Narayanni’s

I can’t say I had ever tried South African food until last night, which, as I quickly discovered, has been a deplorable loss on my part. I’ve been completely missing out.

Narayanni’s, a Whyte Avenue staple since 2010, serves up some of the finest curry I’ve ever had the pleasure of tasting. While the food is primarily Indian cuisine (as a result of immigration in the late 19th/early 20th centuries), it comes with a delightful South African twist: fewer dairy-based items, roti instead of naan bread, and a subtle European spin on items like the braised kale and cabbage. It’s the kind of cuisine that will leave you feeling content and full–warm and fuzzy–without weighing down your stomach with starches.

The restaurant itself is really hard to miss, once you know where you’re going. Just head one block south of Whyte at 101 Street and you’ll find yourself in front of a bright red door and panel, with a huge sign right above it. Inside, Narayanni’s is homey and comforting, with relaxed ambient lighting and the friendly murmur of other guests filling the spacious room. The buffet stands at the centre, with dishes lined in a circle around a barista used to make their signature hot chai drinks.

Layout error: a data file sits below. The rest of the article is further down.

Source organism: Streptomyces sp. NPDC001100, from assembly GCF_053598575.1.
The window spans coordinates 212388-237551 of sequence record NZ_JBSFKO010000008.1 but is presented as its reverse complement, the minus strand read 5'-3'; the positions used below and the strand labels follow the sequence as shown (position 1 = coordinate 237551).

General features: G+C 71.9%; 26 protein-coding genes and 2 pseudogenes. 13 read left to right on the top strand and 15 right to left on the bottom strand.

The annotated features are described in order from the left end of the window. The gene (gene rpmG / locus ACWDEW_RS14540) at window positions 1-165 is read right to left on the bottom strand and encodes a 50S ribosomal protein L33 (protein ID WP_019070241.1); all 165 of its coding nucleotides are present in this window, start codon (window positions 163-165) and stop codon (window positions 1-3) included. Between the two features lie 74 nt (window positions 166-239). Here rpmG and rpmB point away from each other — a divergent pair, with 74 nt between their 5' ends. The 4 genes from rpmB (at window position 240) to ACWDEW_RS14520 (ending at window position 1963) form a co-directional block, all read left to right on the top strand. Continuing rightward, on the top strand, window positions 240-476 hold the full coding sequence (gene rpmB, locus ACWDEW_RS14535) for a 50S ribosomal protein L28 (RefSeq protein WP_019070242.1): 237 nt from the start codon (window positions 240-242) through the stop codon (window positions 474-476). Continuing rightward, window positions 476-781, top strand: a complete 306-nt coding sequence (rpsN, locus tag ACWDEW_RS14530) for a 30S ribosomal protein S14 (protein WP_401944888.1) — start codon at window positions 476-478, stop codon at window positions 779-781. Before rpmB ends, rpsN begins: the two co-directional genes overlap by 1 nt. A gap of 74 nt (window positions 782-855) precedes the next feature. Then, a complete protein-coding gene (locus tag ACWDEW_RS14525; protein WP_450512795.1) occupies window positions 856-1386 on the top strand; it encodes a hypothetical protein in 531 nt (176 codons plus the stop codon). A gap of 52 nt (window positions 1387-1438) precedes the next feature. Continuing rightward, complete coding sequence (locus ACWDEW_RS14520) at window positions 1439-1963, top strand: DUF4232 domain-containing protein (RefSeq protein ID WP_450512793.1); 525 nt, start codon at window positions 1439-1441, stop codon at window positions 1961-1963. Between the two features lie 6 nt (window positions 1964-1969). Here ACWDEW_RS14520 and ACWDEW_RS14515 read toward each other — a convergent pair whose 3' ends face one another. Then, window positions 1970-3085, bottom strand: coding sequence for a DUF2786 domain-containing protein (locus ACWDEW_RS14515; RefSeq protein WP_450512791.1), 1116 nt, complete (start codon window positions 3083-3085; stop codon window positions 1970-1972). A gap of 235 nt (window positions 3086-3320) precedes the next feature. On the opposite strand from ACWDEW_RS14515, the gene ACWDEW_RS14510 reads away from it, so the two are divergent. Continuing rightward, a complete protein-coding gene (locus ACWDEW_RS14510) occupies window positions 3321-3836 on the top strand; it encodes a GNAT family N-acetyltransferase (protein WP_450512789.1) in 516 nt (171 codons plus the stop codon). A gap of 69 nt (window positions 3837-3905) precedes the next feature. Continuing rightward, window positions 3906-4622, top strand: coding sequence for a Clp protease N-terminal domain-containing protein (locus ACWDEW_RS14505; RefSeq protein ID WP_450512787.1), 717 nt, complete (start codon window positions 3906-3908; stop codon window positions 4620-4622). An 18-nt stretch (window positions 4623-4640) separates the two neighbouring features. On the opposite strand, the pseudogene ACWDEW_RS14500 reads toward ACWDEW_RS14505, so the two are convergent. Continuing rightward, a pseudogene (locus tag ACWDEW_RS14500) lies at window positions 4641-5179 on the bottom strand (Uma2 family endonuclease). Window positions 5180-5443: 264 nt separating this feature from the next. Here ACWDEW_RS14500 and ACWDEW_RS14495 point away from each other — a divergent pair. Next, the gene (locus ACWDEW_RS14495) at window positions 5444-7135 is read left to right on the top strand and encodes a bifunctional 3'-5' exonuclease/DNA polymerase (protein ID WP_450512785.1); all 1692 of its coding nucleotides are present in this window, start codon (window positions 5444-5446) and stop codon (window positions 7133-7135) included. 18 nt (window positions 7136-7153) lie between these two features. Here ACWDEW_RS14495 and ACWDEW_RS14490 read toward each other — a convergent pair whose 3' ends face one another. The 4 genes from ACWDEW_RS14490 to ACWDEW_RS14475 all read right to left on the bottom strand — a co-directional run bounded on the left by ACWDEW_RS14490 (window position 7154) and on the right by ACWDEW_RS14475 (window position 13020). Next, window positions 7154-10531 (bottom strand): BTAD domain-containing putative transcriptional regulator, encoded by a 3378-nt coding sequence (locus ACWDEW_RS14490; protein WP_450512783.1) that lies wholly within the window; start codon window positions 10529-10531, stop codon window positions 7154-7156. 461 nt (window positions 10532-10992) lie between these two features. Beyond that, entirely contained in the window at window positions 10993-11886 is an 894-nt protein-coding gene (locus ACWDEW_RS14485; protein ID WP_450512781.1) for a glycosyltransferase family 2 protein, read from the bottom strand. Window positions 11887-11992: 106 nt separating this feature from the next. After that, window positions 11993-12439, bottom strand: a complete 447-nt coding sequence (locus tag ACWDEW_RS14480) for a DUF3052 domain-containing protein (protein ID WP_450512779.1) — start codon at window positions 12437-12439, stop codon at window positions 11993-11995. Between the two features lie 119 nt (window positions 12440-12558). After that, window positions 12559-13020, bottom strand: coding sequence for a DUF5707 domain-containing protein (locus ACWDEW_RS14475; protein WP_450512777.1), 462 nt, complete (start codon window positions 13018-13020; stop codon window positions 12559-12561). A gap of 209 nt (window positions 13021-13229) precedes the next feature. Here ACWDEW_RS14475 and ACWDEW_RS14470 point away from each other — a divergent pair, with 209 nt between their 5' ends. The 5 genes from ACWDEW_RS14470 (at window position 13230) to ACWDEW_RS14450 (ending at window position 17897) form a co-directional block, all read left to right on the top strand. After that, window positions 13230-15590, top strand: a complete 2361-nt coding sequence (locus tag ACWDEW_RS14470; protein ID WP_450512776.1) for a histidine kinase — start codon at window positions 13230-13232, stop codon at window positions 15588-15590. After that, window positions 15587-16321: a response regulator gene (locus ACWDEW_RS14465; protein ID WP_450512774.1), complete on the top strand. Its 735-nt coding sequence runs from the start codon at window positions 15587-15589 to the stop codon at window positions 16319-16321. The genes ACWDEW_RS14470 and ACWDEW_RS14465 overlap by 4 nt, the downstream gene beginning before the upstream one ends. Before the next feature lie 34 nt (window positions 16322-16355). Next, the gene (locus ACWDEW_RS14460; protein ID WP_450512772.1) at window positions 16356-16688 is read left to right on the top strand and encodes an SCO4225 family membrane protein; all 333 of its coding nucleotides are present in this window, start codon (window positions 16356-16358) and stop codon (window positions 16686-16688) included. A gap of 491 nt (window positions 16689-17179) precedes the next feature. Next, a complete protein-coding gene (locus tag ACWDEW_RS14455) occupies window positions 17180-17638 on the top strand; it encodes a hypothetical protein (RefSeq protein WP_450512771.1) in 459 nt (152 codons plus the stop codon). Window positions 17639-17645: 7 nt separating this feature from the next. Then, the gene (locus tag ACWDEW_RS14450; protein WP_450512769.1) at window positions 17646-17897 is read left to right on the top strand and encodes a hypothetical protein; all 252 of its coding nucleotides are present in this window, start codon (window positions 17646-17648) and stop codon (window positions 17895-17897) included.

They have a neat selection of South African wines by the bottle, giving diners the authentic cuisine experience. We were recommended a bottle of the Excelsior Cabernet Sauvignon (2010) by daughter and Front of House manager Youmashni Naidoo; to our delight, it was amazing. Similar to a full bodied malbec but with less powerful tannins, this wine paired beautifully with the spicy curries on the menu. The only danger lies in the wine’s drinkability–we had polished off the bottle before we knew it.